Useful Notes: Turbo-Grafx 16

"The higher energy videogame system."

The TurboGrafx-16, known as PC Engine in Japan, was a 16-bit console developed by Hudson Soft and sold by NEC that was released first in Japan in 1987 and in North America in 1989. Far more successful in Japan than it ever was elsewhere. Its mascot character was Bonk, or PC Genjin in Japan where the name was a clear pun on the system's name.

The most unique characteristic of the system was that the games did not come on bulky plastic cartridges but rather on thin TurboChips (HuCards in Japan), plastic game cards with connectors clearly visible on the end.

Discontinued? Yes indeed, the system did not sell very well in North America, competing as it did with massively successful Nintendo and Sega contemporaries. However its game library's inclusion on the Wii Virtual Console has lit the fires of nostalgia in the hearts of the few gamers who played and loved the thing, as well as introducing these old gems to a newer audience. The system was, however, extremely popular in Japan, outselling the original Famicom for a while (which is what forced Nintendo to jumpstart development of the Super Famicom in the first place). It was particularly favored for shoot 'em ups, and many of the Vertical Scrolling Shooters produced for the system offered a narrow-screen "arcade mode" that distorted the aspect ratio to make the graphics seem even more arcade-like.

Like all the venerable systems, this one had a few add-ons of its own. One, the Turbo Tap, was a connector for up to five controllers; since the TurboGrafx, unlike its competitors, only had one built-in controller port, this was necessary to enable multi-player in the (admittedly few) games that supported them. Another was the TurboGrafx-CD (PC Engine CD-ROM2 System) expansion, which opened more possibilities for the game library, especially with the Super System Card. The CD attachment was very successful in Japan, where it helped prolonged the lifespan of the system, but not so much elsewhere, to the point that only a handful of games were ever exported. NEC later released the Turbo Duo, which was a TurboGrafx with a little extra RAM and the CD drive and Super System Card built-in. The American release is infamous for its advertising campaign, Johnny Turbo. You can read the comics in their entirety here, as well as more info here.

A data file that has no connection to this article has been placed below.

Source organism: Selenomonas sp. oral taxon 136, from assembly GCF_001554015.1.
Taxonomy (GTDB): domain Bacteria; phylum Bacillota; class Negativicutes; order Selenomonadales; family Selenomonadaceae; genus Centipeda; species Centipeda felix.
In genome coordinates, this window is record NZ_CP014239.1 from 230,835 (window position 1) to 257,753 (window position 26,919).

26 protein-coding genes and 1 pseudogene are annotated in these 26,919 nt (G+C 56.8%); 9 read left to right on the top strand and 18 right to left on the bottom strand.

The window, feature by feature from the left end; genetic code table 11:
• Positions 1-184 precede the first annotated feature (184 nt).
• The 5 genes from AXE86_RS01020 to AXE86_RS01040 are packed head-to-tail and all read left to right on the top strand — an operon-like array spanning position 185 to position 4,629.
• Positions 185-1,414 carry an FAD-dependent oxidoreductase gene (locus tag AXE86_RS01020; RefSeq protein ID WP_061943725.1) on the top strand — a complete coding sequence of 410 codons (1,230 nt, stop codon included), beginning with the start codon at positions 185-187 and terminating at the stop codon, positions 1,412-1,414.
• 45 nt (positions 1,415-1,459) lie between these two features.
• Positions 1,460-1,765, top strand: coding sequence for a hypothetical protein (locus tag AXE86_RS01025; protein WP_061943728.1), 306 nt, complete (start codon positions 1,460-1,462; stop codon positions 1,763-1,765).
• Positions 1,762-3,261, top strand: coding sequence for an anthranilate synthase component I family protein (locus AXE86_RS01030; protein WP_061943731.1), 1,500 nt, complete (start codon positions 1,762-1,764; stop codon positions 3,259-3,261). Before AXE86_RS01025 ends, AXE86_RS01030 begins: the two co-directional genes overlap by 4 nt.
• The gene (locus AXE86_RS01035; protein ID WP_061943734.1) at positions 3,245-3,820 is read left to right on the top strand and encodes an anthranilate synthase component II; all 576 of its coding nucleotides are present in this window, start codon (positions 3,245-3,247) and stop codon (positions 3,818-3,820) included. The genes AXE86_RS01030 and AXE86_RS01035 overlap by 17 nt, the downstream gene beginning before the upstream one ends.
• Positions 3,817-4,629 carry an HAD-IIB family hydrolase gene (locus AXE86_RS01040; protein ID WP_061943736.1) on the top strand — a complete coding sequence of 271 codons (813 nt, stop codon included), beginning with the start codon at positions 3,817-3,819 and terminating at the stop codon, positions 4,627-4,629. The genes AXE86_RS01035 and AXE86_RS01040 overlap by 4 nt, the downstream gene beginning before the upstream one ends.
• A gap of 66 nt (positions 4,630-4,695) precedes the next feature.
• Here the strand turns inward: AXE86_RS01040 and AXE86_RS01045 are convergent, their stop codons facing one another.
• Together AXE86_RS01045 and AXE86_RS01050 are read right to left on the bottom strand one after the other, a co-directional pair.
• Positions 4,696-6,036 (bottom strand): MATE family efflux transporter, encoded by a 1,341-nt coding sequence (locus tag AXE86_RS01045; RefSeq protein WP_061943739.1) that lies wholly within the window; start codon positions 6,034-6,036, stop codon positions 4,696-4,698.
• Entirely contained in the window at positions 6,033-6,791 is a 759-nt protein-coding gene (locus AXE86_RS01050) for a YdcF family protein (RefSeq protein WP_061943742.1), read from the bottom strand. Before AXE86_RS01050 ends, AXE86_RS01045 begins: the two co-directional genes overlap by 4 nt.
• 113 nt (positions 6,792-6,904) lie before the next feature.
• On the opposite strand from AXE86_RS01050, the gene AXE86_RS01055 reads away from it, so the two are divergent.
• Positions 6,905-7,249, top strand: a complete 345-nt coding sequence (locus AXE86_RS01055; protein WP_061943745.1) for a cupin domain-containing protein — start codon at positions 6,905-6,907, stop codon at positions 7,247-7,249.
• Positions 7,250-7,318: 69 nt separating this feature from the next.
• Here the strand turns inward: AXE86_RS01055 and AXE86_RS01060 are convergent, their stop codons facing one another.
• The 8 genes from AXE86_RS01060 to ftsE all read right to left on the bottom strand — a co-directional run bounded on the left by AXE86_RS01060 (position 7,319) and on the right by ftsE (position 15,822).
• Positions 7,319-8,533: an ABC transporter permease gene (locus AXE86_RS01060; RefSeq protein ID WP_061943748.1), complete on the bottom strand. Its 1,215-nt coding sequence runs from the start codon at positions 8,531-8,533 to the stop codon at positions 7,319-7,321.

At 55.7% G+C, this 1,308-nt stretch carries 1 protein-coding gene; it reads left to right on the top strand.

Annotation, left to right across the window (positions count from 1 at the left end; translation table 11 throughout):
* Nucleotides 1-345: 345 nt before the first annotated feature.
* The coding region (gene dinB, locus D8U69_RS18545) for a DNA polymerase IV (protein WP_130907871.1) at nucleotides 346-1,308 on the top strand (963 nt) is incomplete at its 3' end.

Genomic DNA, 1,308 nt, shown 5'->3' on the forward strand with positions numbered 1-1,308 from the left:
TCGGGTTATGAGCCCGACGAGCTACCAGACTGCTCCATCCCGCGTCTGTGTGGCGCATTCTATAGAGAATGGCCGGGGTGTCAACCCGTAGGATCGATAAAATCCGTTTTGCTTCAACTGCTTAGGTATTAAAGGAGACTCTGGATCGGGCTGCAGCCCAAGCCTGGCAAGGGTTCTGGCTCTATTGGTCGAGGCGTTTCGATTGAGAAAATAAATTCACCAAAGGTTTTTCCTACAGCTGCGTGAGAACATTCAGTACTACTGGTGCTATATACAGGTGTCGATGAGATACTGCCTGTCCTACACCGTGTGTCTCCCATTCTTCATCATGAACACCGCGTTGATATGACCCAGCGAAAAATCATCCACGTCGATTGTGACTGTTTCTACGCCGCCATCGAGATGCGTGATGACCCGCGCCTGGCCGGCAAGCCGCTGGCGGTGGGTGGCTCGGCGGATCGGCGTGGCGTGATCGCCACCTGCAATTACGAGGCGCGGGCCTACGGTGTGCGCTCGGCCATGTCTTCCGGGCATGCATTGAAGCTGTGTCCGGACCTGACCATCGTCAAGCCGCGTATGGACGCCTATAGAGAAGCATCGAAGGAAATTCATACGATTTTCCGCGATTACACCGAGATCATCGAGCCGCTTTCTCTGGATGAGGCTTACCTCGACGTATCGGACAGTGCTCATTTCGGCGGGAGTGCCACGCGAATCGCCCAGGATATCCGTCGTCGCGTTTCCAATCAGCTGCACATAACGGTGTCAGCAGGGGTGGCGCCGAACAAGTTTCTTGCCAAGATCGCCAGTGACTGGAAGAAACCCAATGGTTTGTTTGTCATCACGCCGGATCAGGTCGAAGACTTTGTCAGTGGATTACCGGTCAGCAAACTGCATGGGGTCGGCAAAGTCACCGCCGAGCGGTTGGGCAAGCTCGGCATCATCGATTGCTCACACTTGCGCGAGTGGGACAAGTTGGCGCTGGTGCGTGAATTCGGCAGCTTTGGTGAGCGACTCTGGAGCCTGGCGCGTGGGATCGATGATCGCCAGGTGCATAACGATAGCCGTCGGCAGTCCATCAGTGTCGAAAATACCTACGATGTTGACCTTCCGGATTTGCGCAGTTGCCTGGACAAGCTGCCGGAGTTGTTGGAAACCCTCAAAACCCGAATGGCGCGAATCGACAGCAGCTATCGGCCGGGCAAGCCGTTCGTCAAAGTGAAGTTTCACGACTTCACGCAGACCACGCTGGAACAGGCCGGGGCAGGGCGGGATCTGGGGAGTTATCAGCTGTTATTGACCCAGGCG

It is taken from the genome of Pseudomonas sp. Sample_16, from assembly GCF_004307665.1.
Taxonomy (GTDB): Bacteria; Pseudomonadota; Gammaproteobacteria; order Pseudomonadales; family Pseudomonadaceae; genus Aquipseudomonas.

One of the extensions of the PC Engine that was only released in Japan was the SuperGrafx, which added an extra video chip and more RAM to the core hardware. The hardware revision was a complete failure, only having five games exclusively released for it. Slightly more successful was the Arcade Card, released in 1994 in a late attempt to upgrade the capacities of the system; it was mostly noted for ports of Neo Geo games.

Finally, in the portable market, TurboGrafx had a clear advantage thanks to its slim game cards. The Turbo Express handheld console (PC Engine GT in Japan) was able to use exactly the same cards as the main console, so that it was essentially a small, portable TG16 with a screen attached. Yes it was heavy, and yes it was a battery-guzzler, but it still was nice to have a lot of those games on the go.


  • CPU runs at a maximum 7.16Mhz, although games could switch it down to 3.58Mhz or 1.79Mhz; most Hu Card games run at 3.58Mhz to avoid overheating the system (as the Japanese PC Engine was quite small), though it runs at full speed for CD games. It's also an 8-bit processor, which led some to doubt it was really a 16-bit system.